Arizonans venturing online may have to think twice before leaving a comment on a website.
Words that someone could view as “annoying” or “offensive” on Facebook or Twitter, for example, could be deemed a criminal offense under a bi-partisan bill that’s moving swiftly to Gov. Jan Brewer’s desk.
The bill would update telephone harassment and stalking laws by adding the use of computers or smartphones.
Supporters say the measure would help victims of online stalking and harassment whose cases have been dismissed in court because state law has not caught up with the technology.
“There’s a bona fide need to protect people from one-on-one harassment,” said Rep. Vic Williams, a Tucson Republican who has been a key supporter of the bill.
Critics say the proposal goes too far.
“Speaking to annoy or offend is not a crime,” said David Horowitz, the executive director of the Media Coalition, a New York-based First Amendment advocacy group, adding that the measure is unconstitutionally broad.
The measure’s sponsor Tucson Republican Rep. Tim Vogt said late Wednesday the bill will be updated to address such concerns.
“This is not meant to affect constitutionally protected free speech or activity or speech authorized by law,” Vogt said, adding that he decided to amend the plan after hearing from concerned supporters in the state House.
As written, if the bill becomes law, Horowitz said, speech done in satire, political debate or even sports trash talking could get people in unnecessary legal trouble.
“Somebody who posts on their Facebook page and they happen to be an Arizona Diamondbacks fan … whoever their rivals are, they can say ‘Hey your team stinks, and I hope you lose,'” Horowitz said.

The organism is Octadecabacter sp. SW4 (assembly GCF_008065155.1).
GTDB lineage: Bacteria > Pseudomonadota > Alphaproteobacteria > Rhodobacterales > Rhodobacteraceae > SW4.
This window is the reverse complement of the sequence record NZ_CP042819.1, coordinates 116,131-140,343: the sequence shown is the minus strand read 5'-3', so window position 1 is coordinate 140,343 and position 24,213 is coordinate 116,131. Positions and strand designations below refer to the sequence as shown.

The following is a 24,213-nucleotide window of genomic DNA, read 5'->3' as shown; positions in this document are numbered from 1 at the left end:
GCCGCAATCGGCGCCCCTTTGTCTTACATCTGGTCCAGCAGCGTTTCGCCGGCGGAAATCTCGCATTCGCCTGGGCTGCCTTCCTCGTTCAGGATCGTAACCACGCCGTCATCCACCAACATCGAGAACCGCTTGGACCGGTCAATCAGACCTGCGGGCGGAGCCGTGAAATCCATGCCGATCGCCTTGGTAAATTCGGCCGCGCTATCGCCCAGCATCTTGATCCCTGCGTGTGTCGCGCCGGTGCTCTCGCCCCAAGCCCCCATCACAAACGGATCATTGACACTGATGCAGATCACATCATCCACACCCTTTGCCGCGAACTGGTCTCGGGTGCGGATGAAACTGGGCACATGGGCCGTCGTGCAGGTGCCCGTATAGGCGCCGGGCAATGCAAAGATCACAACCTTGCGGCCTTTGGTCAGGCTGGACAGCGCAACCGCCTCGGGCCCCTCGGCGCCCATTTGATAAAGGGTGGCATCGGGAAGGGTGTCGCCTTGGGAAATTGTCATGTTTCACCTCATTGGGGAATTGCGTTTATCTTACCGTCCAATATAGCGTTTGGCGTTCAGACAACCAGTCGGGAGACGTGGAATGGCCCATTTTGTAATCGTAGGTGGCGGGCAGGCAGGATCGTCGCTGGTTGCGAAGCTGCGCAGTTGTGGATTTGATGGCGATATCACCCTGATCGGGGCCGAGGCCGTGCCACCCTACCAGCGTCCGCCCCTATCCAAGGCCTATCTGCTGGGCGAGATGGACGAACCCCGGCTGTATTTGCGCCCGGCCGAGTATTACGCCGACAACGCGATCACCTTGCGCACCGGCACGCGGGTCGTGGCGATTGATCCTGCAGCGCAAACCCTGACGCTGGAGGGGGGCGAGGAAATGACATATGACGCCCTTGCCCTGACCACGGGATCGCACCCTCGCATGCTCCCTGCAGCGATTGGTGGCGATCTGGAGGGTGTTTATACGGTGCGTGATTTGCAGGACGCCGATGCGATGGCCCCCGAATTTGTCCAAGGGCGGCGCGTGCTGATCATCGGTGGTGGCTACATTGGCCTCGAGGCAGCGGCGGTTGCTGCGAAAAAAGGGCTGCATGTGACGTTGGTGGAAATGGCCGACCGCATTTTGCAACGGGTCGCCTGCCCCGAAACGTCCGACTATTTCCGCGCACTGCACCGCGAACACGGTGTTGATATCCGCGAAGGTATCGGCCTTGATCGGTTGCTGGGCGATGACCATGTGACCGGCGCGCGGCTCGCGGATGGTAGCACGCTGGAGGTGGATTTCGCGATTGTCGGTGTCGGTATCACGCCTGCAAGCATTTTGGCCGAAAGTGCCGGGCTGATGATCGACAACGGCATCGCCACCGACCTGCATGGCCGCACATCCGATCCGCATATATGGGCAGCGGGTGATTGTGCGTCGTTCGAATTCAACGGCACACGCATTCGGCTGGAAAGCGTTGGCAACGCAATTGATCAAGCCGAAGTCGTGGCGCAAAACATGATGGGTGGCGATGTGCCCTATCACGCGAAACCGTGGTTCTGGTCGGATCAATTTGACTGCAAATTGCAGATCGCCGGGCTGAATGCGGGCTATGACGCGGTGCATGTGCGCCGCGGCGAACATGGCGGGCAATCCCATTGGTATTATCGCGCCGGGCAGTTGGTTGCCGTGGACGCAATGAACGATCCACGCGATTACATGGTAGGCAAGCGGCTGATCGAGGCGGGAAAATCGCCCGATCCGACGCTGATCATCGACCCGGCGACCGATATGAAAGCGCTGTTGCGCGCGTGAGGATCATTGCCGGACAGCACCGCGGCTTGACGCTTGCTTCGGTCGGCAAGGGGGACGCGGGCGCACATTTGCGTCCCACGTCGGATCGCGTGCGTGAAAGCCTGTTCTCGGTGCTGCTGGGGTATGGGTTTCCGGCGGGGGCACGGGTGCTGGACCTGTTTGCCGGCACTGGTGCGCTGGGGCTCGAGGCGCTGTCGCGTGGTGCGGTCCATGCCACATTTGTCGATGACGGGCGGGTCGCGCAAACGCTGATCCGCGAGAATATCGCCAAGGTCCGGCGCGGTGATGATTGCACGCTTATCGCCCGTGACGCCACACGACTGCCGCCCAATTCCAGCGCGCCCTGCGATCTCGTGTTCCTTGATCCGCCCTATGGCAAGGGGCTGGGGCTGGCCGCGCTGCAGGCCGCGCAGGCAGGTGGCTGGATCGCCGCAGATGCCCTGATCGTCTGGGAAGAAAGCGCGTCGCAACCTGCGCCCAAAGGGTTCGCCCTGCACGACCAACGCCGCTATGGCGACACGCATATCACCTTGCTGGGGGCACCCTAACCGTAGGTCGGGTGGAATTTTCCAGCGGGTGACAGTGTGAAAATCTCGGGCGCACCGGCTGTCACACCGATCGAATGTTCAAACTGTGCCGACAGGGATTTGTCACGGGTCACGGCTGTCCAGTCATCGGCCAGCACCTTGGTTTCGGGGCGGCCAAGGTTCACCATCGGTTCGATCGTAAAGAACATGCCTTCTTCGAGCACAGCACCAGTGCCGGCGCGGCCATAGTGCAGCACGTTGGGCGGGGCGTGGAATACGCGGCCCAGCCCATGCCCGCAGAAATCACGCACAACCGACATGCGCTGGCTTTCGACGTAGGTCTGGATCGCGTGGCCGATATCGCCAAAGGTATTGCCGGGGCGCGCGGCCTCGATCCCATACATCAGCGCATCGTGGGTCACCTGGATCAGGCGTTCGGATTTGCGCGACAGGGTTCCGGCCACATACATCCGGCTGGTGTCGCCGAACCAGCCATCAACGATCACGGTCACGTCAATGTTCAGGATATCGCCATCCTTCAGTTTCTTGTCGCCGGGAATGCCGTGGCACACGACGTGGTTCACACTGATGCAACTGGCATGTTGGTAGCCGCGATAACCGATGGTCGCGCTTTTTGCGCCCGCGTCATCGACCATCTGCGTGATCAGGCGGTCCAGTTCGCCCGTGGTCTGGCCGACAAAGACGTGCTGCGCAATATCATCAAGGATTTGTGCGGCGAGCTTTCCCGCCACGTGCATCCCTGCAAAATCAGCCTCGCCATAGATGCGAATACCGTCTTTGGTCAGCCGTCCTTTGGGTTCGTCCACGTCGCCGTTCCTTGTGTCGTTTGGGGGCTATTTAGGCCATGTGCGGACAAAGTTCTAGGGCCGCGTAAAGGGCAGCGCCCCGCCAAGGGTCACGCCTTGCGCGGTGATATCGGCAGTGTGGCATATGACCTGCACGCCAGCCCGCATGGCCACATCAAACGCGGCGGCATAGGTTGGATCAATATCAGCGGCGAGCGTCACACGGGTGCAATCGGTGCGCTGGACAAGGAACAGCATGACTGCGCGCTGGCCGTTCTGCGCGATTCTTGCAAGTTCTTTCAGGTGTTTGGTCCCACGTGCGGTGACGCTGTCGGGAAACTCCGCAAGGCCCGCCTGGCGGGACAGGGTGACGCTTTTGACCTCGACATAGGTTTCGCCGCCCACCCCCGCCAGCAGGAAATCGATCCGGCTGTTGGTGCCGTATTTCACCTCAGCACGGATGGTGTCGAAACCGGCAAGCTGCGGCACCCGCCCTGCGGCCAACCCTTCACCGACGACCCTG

“Is that an intent to offend or annoy? There’s a lot of common banter this would potentially apply to,” he said.
The group has asked Brewer to veto the measure. So far, Brewer has not publicly commented on their letter.
Williams said he welcomes groups like the Media Coalition to weigh in.
But he rejected claims from those he called “crackpots and conspiracy theorists” who he says have associated the bill with Orwellian images of authoritarian governments seeking to crack down of freedom of expression.
Vogt said the bill has been misrepresented as overly broad by critics.
“Some people have glommed onto the older language,” he said, characterizing the legislation as simply an update to the state’s “telephone stalking bill.”
Across the country, more than 30 states have laws against harassment and stalking that reference electronic communication, according to the National Conference of State Legislatures.
Several states have legislation in place similar to the proposal awaiting a final vote in the Arizona House.
Pima County Attorney Barbara LaWall, who worked with legislators on the bill, said harassment laws need to keep up with technology, calling cries of Internet censorship “overblown and unrealistic.”
“People’s First Amendment right to say horrible things is not being infringed upon,” she said.
LaWall said comments posted online have to be directed at a certain target to face prosecution.
James Weinstein, an Arizona State University professor who teaches constitutional law, said that without changes the statute’s wording leaves it vulnerable to being overturned. Unlike telephones, online chatter is open to a much wider audience, Weinstein said.
“Now that they’re extending it to the Internet generally or electronic media generally, it loses that natural limitation to targeted individuals,” he said. “I think this is just bad drafting.
“I don’t think they’re trying to be like China,” Weinstein said in reference to that nation’s restrictive Internet laws.
Weinstein said this law may lead to some self-censoring, but he doesn’t think it will result in a rush of prosecutions.
“Even the world’s worst prosecutor wouldn’t prosecute” someone for bring offensive or annoying online, he said.
But LaWall said the law is needed, saying too often she has seen courts dismiss cases of stalking or harassment simply because the law hasn’t caught up to the technology.
“Right now if an individual attempts to terrify or intimidate or harass somebody by sending them a text on their phone, then it’s not really covered by the current statutes,” she said. Texting wasn’t around then, she said.
Elizabeth Ditlevson, director of the Arizona Coalition Against Domestic Violence, said updating the law won’t hurt people’s free speech rights.
“If you can show your speech is to express an opinion, that’s different than using speech to harass, to degrade, to stalk another person,” Ditlevson said. “The longer we wait to pass the law, the longer people wait to be protected.”